MIAMI (CB4) - With one shot, a 25-year old Texas law student killed two things: the notion that 3D technology is only used by professionals and any chance of the gun debate going away.
Cody Wilson stirred both topics by creating the 'Liberator', the world's first entirely printed 3D gun with its parts made of plastic.
"I can make machine guns, short-barrel rifles, short-barrel shotguns with the license I have right now," said Wilson. "All the kinds of things people worry about when they think about weapons are things I am now licensed to make."
Wilson put the plans for his home-made handgun on his website and made them available for download; they ended up being downloaded more than 100,000 times.
Almost anyone can create their own 'Liberator' with the many affordable 3D printers on the market.
The U.S. State Department demanded that Wilson remove the plans from his website which triggered a virtual firestorm of controversy.
"People are saying this is now about more than guns," said Wilson. "This is about the freedom of information, the regulation of the internet."
Even more controversy lies in the 3D guns themselves in that they can't be traced to any possible crimes they may have been used in. All guns made of metal are engraved with a serial number where 3D guns do not have a serial number because they are made of plastic.
In the 3D technology gunfight, Level 3 Inspection Founder Bill Greene uses airline engine parts as his ammo.
"This is an investment cast jet engine blade," said Greene as he held up a small, metal blade.
Greene said that he can prove to jet engine manufacturers where weaknesses lie in their parts, and he uses a 3D scanner to do so.
"With early adopters, people are using it, getting it and are saving millions of dollars," said Greene. "But other companies are saying 'sounds too new', even though we've been doing it for 12 years."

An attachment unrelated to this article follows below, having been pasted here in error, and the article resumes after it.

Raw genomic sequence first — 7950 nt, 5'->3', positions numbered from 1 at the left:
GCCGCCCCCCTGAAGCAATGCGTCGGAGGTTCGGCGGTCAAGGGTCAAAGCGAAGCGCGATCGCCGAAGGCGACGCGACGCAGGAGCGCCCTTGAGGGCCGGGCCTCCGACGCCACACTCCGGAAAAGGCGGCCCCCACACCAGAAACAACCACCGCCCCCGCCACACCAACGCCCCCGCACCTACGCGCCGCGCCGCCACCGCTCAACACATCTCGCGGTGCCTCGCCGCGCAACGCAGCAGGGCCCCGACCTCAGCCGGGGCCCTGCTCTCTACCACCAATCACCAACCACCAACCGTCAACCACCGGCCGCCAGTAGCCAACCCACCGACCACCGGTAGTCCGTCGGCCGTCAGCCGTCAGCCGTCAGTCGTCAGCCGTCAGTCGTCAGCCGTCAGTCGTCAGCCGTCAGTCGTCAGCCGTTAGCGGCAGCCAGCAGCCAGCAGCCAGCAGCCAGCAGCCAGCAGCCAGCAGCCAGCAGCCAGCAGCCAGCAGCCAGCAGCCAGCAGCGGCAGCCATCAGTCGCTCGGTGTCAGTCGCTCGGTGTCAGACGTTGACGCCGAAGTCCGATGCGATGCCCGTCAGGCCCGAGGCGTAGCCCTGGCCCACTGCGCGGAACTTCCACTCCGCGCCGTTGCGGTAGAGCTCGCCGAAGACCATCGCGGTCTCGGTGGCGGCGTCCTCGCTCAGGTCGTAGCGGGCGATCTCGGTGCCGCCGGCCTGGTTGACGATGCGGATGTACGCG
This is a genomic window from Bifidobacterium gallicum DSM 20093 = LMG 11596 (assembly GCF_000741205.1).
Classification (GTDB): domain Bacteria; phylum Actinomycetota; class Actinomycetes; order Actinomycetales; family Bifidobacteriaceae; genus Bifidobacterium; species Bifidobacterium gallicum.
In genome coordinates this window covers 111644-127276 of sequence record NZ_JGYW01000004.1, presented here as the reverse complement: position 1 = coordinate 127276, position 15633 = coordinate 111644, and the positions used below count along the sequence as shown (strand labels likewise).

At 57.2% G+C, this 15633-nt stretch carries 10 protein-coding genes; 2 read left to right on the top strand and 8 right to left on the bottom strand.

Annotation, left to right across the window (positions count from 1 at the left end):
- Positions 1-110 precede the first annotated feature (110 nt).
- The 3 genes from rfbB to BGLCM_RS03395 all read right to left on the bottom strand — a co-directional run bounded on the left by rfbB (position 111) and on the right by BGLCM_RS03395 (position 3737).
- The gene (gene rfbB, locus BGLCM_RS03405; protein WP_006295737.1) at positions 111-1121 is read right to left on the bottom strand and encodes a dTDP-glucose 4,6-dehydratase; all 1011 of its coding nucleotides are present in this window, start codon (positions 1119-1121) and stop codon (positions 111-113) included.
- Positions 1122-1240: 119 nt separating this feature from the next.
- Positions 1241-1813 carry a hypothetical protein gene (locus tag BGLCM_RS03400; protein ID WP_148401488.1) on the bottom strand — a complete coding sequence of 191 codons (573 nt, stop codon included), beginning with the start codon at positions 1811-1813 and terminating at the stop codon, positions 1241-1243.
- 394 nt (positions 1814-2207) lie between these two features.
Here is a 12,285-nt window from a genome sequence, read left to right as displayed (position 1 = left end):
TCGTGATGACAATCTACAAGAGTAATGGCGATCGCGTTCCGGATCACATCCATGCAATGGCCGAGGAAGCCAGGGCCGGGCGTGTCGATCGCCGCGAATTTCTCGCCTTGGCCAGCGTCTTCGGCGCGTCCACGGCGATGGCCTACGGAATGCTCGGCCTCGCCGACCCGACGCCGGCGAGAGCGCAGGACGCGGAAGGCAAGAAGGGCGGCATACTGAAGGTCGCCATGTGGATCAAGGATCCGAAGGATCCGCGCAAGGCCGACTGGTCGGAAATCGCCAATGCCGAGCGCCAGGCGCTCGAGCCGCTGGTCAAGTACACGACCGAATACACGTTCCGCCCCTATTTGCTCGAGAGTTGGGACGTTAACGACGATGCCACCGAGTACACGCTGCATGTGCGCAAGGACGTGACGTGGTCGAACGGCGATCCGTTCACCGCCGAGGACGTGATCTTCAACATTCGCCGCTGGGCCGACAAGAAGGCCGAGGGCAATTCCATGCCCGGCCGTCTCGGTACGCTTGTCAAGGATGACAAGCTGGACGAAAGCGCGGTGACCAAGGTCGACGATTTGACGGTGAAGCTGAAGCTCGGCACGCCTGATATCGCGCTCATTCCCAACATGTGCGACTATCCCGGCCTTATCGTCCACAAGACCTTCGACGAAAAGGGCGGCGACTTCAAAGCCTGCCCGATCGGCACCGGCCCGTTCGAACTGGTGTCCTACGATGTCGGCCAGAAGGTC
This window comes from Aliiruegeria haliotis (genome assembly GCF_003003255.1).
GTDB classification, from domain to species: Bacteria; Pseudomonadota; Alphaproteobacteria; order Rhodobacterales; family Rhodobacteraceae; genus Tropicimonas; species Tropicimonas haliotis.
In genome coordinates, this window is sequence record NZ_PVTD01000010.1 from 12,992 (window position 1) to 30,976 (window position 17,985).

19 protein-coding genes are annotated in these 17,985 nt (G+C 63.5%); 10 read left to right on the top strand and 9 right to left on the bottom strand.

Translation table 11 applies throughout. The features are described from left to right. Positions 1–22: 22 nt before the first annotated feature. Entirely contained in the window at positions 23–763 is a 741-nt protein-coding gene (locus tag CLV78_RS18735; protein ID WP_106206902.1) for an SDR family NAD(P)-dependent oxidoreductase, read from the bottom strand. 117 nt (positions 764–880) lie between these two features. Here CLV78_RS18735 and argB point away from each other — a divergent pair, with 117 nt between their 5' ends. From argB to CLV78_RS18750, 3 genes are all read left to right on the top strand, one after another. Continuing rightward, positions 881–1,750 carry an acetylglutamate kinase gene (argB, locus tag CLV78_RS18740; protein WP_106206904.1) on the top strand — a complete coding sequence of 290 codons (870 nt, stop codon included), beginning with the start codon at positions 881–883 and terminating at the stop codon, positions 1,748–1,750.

In those 12 years, Level 3 Inspection from Stuart, Florida has patented a process that nearly no competitor can touch.
"What it's doing is measuring the contrast of the shadows to the light," said Level 3 Inspection 3D Scanning Manager, Wade Rigsby. "It's measuring the bends in the light."
The image scanned by the Level 3 Inspection's scanner creates a file showing four million touch-points for inspection. Traditional inspection uses up to about 10,000, according to Greene.
The image is then sent to engineers for final inspection in the Level 3 Inspection computer lab.
Level 3 Inspection has even inspected parts for the military's most expensive project, the F35 fighter jet, funded by taxpayers.
Level 3 Inspection doesn't only inspect airline engine parts but also helps companies ensure that what goes into a person's body, which has a hip or knee replacement, never has to come back out.
3D technology is even making its way into the operating room.
"They have 3D printers of body parts now," said Greene. "We can actually scan the shape of, say, a person's ear, and replicate that with living tissue."
From ears to airline parts, it seems 3D inspection, measurement and printing is here to stay, one scan at a time.
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